During the early nineteenth century, people traditionally ate two meals a day: breakfast and dinner served later in the evening. Anna, the Duchess of Bedford, complained of a "sinking" feeling during the later afternoon. Her solution was a pot of tea and a light snack. Later, she included her friends in her afternoon habit, and other socialites in London picked up on the afternoon tea. It didn't take long for afternoon tea to become popular: who wouldn't like the idea of sitting down with friends, enjoying some nibbles, and a warm cup of tea? "At half past three, everything stops for tea."
The tradition of tea started early for me. When my sisters and I were little, the Ritz-Carlton's Teddy Bear Tea was a special Christmas tradition. Children enjoyed a kids' version of afternoon tea treats with visits from Santa, Mrs. Claus, and a Teddy Bear while the adults savored traditional afternoon tea. My sisters and I used to play with miniature tea sets; as you can see from the picture (that's me on the far right), we used to pretend that we had our own Teddy Bear Tea. As I became older, I always preferred tea to coffee and was the only person in the house not to drink coffee. Even now, I still prefer tea. A cup of tea just makes everything better. I only drank coffee while studying for the bar exam (hey, desperate times called for desperate measures).
Surprisingly, several places around Denver and Boulder offer traditional afternoon tea. It's great to see the afternoon tea tradition continuing! Each place has been so different and unique in its own way. If afternoon tea makes you think of old ladies pouring tea, think again. :) There is quite a mix of ages, and each place creates such a unique ambience. Some places have plush chairs with antique artwork and fancy silverware, other places have felt like sitting in your grandma's dining room, and there have been places that have been more modern and contemporary. Christmas Tea at the Brown Palace has been my favorite, and here's a picture from last month. Tea in the Brown Palace's fancy atrium has such a grand ambience and is like stepping back into time. The tea outings are always such a fun, relaxing afternoon at tea, and this week end we will be "tea-ing" it up at the Boulder Teahouse.
Right before Christmas, my mom, youngest sister, and I had a bridal shower tea for my middle sister, who is getting married in May. Since the Teddy Bear Teas meant so much to us when we were little, a tea seemed like a special way to celebrate her shower! While my maple bacon scones are a hit, since my sister is a vegetarian, I made plain vanilla scones for the shower, along with some berry jams; after all, scones and jam are a good combo. The afternoon was full of happy times with friends and family. Everyone enjoyed the homemade tea sandwiches, scones, pastries, and treats galore!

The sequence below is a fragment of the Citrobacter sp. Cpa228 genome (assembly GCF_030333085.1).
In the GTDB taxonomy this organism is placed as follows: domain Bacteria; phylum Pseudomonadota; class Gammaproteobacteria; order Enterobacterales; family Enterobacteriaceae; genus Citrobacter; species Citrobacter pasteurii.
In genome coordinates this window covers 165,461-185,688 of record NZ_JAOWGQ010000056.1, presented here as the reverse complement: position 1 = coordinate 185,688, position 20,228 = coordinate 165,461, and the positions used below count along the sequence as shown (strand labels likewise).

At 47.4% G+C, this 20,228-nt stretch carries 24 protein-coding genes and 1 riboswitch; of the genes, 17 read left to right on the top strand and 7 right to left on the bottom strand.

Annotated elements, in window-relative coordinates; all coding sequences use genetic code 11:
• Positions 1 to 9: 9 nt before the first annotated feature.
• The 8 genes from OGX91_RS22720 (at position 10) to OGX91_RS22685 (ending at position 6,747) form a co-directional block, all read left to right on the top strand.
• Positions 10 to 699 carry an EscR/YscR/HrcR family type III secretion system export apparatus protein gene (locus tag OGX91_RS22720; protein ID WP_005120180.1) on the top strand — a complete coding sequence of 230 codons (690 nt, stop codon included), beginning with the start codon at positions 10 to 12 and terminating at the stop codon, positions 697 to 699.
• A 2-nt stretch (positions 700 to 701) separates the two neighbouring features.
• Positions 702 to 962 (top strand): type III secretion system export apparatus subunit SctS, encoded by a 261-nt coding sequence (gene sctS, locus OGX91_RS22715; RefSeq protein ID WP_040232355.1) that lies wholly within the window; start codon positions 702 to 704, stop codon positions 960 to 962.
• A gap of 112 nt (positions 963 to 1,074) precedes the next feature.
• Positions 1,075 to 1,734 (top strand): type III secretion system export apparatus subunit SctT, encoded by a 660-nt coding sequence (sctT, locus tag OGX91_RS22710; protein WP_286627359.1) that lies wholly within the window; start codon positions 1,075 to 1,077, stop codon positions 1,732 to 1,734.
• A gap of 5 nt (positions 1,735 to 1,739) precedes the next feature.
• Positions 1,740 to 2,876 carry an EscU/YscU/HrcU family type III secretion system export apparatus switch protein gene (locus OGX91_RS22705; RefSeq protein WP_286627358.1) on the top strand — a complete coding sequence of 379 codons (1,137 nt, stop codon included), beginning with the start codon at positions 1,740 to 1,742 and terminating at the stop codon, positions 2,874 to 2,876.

This past week end, Denver had a snowy Saturday, which made for perfect baking weather. I made a batch of vanilla scones. When it comes to making scones, cold butter is what makes the scones flaky and tender. I use cold butter when making the scones, and then I freeze the dough before baking it. The butter melts into the dough while baking, and this creates steam pockets and flaky layers in the scones. I love the speckle that the vanilla bean adds to the scones. A scone with a cup of warm tea and a good book made for the perfect lazy afternoon.
Life is like a cup of tea: it is how you make it! Like CS Lewis said, "You can never get a cup of tea large enough or a book long enough to suit me." Next time you are having one of those crazy days, take a little time, and enjoy a cup of tea. I bet it will help!
Yields 12-16 scones
11 1/2 oz. all-purpose flour
1 tbsp. baking powder
1/2 tsp. salt
1/2 cup (8 tbsp. or 1 stick) butter, frozen and cut into pats
1/3 cup granulated sugar
1/2 cup milk
1 tbsp. vanilla
1 vanilla bean, scraped
Line a baking sheet with parchment paper, and set aside.
Sift the flour, sugar, salt, and baking powder in a large mixing bowl or in the bowl of a stand mixer. Add in the butter, and mix it until the mixture is very crumbly (if using a stand mixer, use the paddle attachment). The mixture will not be even, so don't be worried if there are larger chunks of butter.
In a separate small mixing bowl, whisk the eggs, vanilla extract, vanilla bean, and the milk. Add the liquid ingredients to the dry ingredients, and stir until the mixture is moistened and holds together. Scrape the dough onto the parchment paper, and divide it into half. Round each half of dough into a a 6 inch circle about 3/4 inch thick.
Place the pan with the dough, or carefully move the parchment paper with the dough, into the freezer for at least an hour uncovered. Later, when ready to bake, preheat the oven to 400ºF. Using a sharp knife or a bench knife run under cold water, slice each circle into 6 to 8 wedges. Carefully separate the wedges on the pan so that there is a half inch between each wedge.
Bake the scones for about 20 to 25 minutes, or until they are golden brown. Remove the scones from the oven, and allow the scones to cool on the pan for a few minutes before removing.